By Amie Sanneh
The Governor of the Central Bank of the Gambia, Amadou Colley has said in the year to end December 2015, the domestic debt stood at D22.6 billion (59.1 percent of GDP) from D18.8 billion (53.0 percent of GDP) in 2014. He also reveals that treasury bills and Sukuk AI Salaam, accounting for 67.7 percent and 2.63 percent of the debt stock, increased by 4.3 percent and 0.02 percent respectively.
The Central Bank Governor made these revelations yesterday at the Monetary Policy Committee (MPC) meeting held yesterday, 4 February, at the bank’s conference hall in Banjul.
He added “Data on government fiscal operations indicated that revenue and grants amounted to 08.0 billion (21.0 percent of GDP) in 2015 compared to 07.5 billion (20.0 percent of GDP) in 2014.”
The CBG Governor said total expenditure and net lending amounted to D10.4 billion (28.3 percent of GDP) compared to 09.8 billion (26.3 percent of GDP) in 2014. “Current expenditure rose to 08.4 billion or 15.5 percent higher than in 2014, largely attributed to the sharp increase in interest payments by 47.7 percent to 02.8 billion (30.4 percent of tax revenue),” noted Governor Colley.
According to Governor Colley, the overall budget balance (excluding grants) on commitment basis was a lower deficit of 02.8 billion (7.6 percent of GDP) in 2015 compared to a deficit of 03.6 billion (9.7 percent of GOP) in 2014. The overall budget balance (including grants) on commitment basis he said, was unchanged at 02.4 billion, or 6.3 percent of GDP.
Preliminary balance of payments estimates for 2015 indicated an overall surplus of US$62.1 million compared to US$112.9 million in 2014, he said.
According to him, the current account deficit widened to US$115.2 million compared to the deficit of US$81.8 million in 2014. Of the components of the current account, the goods account recorded a deficit of US$250.3 million, higher than the deficit of US$217.8 million last year, he said. The services account surplus he added, decreased slightly to US$37.2 million from US$41.7 million in 2014.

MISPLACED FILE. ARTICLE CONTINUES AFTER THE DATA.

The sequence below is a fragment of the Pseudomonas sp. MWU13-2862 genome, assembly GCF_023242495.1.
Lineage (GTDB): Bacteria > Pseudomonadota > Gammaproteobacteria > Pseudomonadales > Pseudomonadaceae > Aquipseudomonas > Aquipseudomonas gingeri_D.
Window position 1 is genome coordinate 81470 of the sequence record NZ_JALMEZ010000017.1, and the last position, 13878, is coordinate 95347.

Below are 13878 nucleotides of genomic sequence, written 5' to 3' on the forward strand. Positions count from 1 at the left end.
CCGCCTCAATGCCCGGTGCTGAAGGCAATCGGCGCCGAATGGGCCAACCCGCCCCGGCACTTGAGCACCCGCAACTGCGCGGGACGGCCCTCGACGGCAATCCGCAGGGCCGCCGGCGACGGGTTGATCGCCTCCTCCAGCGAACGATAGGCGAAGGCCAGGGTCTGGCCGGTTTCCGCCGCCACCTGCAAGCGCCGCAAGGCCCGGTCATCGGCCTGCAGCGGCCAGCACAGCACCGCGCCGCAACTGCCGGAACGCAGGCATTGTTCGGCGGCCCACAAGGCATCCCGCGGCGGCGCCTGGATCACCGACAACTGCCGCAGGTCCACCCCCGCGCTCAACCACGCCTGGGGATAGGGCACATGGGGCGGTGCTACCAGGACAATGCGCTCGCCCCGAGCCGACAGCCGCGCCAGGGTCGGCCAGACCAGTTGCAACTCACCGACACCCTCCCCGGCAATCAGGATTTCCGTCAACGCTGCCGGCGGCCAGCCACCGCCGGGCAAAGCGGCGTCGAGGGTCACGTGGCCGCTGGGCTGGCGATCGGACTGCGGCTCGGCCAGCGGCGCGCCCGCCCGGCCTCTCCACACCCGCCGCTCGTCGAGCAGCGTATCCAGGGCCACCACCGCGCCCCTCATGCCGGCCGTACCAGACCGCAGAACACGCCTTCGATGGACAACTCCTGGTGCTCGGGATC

The governor noted that capital and financial account recorded a surplus of US$177.3 million, lower than the surplus of US$194.7 million in 2014.
On foreign exchange, he said the volume of transactions in the domestic market decreased to US$0.75 billion in 2015 compared to US$1.42 billion in 2014. The CBG Governor further explains that in the year to end December 2015, the Dalasi appreciated against the U.S. Dollar by 12.2 percent, Pound Sterling (12.6 percent) and Euro (23.0 percent).
Commenting on consumer price inflation measured by the National Consumer Price Index (NCPI), he said it decelerated to 6.7 percent in December 2015, from 6.9 percent in December 2014. This, he added, was primarily as a result of the decline in food inflation from 8.43 percent in December 2014 to 4.83 percent in December 2015. In contrast, he said non-food inflation increased from 4.8 percent in December 2014 to 5.17 percent in December 2015. Central Bank of The Gambia’s measure of core inflation, which excludes the prices of volatile food items, utilities and energy, decreased to 6.7 percent in December 2015 compared to 6.9 percent in December 2014.
The CBG head stated that global inflation pressures remain benign, reinforced by further decline in commodity prices. He said, since the previous meeting of the MPC, oil prices have declined by about 75 percent from their peak in June 2014. “The global over-supply and the consequent low prices are expected to persist in the medium-term, particularly following the lifting of sanctions against Iran,” he said.
Governor Colley revealed that the Gambia Bureau of Statistics has revised upwards real GDP growth for 2014 from the earlier estimate of 0.5 percent to 0.9 percent, citing ‘less-than-expected’ contraction in agricultural output than previously estimated. “Growth in 2015 is expected to be supported by strong recovery in tourism and agriculture as well as increased infrastructure spending,” he said.
On the banking sector, the Central Bank Governor said the net domestic assets (NDA) of the banking sector rose by 13.9 percent compared to 14.2 percent a year earlier. He added that reserve money grew at an annual rate of 10.0 percent, lower than the 11.9 percent a year ago, owing to the marked contraction in the NFA of the Central Bank.
He said the key financial soundness indicators shows that the fundamentals of the banking industry remain strong.
“Total assets of the industry increased to D29.3 billion, or 3.8 percent from 2014,” said Governor Colley.
The industry, he continued, recorded a net profit of D604.0 million, but lower than D624 million in 2014. “The return on assets was 2.1 percent and the return on equity (13.5 percent) compared to 2.2 percent and 15.9 percent respectively in 2014,” disclosed the CBG Governor.